Ideas from the south – tree painting and DIY green walls

– Posted in: Miscellaneous


Bored with that tree in the garden. Get out some paint! Preferably bio-d and non-toxic of course. This installation was done at not-quite-open-yet-but-soon-will-be nature centre near Tigre, outside Buenos Aires, and linked with the town’s Fine Art Museum as part of an initiative to promote conservation of the unique delta environment.

Antonia Guzman is the artist. Looks like something you could easily do at home.

The Tigre delta is a fascinating place, the area around the town is old market-garden land and is now a slightly surreal mix of native and non-native species which have colonized the land, and very good for wildlife. An example of the new ‘post-nature’ that Emma Maris wrote about in Rambunctious Garden – see my blog on this very important book.

My main reason for coming down south was to visit the remarkable Amalia Robredo – a pioneer in native plant gardening in Uruguay.


Now change of subject, but another great idea from the far south (Argentina and Uruguay). We are all very familiar with living walls now. Thanks, in part, to French botanist Patrick Blanc; Fran wrote about him some time ago. I am one of many however who are a little bit sceptical about living walls in general, and Patrick Blanc in particular. He lacks the generosity of spirit which is so fundamental to the gardening world, as he tries to keep his techniques to himself. An enquiry from a boutique hotel in Montevideo, Uruguay, quoted $1300 a square metre!!!

Horrified by this, an architecture student, Adrian Magoniner, whose family own the hotel, thought he could do better himself and constructed the very successful example above for $150 /m2. He also generously offered to provide plans if Nigel Dunnett and I do another edition of our green roof and wall book.

The very next day I am off on a tour of Montevideo gardens, and meet an artist, Daniela, who does a variety of DIY green walls.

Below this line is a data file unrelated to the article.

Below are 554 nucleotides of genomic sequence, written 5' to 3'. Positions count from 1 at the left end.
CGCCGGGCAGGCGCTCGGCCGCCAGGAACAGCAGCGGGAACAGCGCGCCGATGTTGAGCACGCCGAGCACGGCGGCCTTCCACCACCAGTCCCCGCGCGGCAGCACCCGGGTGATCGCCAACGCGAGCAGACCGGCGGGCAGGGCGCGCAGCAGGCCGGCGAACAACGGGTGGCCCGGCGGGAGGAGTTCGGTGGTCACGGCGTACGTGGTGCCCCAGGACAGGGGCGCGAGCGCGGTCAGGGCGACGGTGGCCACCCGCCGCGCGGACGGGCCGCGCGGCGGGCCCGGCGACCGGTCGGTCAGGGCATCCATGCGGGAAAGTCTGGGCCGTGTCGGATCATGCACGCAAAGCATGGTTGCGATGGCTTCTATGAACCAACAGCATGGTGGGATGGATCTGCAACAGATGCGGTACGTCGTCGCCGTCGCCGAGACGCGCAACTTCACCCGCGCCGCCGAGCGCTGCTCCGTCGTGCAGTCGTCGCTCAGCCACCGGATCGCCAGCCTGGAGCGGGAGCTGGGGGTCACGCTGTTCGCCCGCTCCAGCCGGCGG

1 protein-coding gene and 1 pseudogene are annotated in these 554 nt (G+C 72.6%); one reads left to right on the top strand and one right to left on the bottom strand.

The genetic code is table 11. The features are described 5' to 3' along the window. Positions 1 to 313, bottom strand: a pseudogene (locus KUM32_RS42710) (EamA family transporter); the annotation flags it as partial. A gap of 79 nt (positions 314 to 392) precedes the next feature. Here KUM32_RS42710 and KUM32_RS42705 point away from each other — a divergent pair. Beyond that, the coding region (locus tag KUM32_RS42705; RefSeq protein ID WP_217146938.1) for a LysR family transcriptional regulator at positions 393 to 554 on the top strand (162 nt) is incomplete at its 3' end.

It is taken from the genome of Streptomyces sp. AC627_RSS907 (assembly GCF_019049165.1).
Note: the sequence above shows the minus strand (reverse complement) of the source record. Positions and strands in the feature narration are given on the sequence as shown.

This hangs just by the back door, and instant source of herbs and salad leaves.

A punch bag planted with strawberries.

Needless to say I nearly fell in shooting this one – Daniela’s swimming pool.

This is a wire grid ‘planted’ with air plants (Tillandsia spp.) Makes a change from their usual habitat of overhead wiring.

At some stage, when my Spanish improves, I shall translate Daniela’s instructions and pass them on, but for now, this is how she does it. The grey stuff is wool shoddy or something similar, the blue is a very tough webbing kind of material. The plastic tube acts as a former, holding the blue webbing to form a tube.

Nifty work with a staple gun and knife and she creates pockets, which can then be filled with compost.



Noel Kingsbury

Noel Kingsbury

Noel Kingsbury is a gardener and writer based in the west of England. Author of over 20 books, including four collaborations with Dutch designer Piet Oudolf, he is passionate about wild-style planting and bringing nature into the garden.

Noel Kingsbury

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Karen Chapman December 14, 2012, 7:00 pm

Great article but have to say ‘painted trees’ really rubs me ip the wrong way. I’ve seen them here in Seattle and it seems almost sacrilegious to do this, biodegradable or not.

Cathy December 16, 2012, 9:29 am

Love the idea of the punch bag stuffed with potting material and planted with herbs and strawberries – there are so many ways to recreated something like that, and it’s perfect for a deck or porch. I also love the way the wall of the hotel was completely transformed. I have similar frustrations with Patric Blanc’s reticence to share his techniques and methodology but what they did to that wall in spite of his refusal to assist in a more equitable(financially) way is amazing! I have a fence I would like to do something like this to…. I’ve been thinking about ever since Fran first posted about his work. I looked him up and did a lot of research to no avail at the time, but seeing this has given me the impetus to brainstorm ways to transform our area with a living wall….. thanks for the motivation!

Usually I love the ideas you share with us but as for the painted trees .. not so much. I don’t know why, but it didn’t appeal to me at all… maybe because it makes the trees look less natural? It’s strange, but if they had put that on a wide banner and wrapped it around the tree, or draped it, I would probably have loved it, but actually painting on the tree… it didn’t appeal to me.

I’m always interested to read about all of the unusual and often incredible gardening spaces you share with us and I readily admit that some of the ideas that I find most fascinating (and that fit within the context of our garden and climate) find their way into our own landscape. But quite honestly, this is one idea that won’t make it to my garden. I can’t really articulate why it put me off so strongly — maybe I’m too much of a tree hugger and not really into tattoos LOL.

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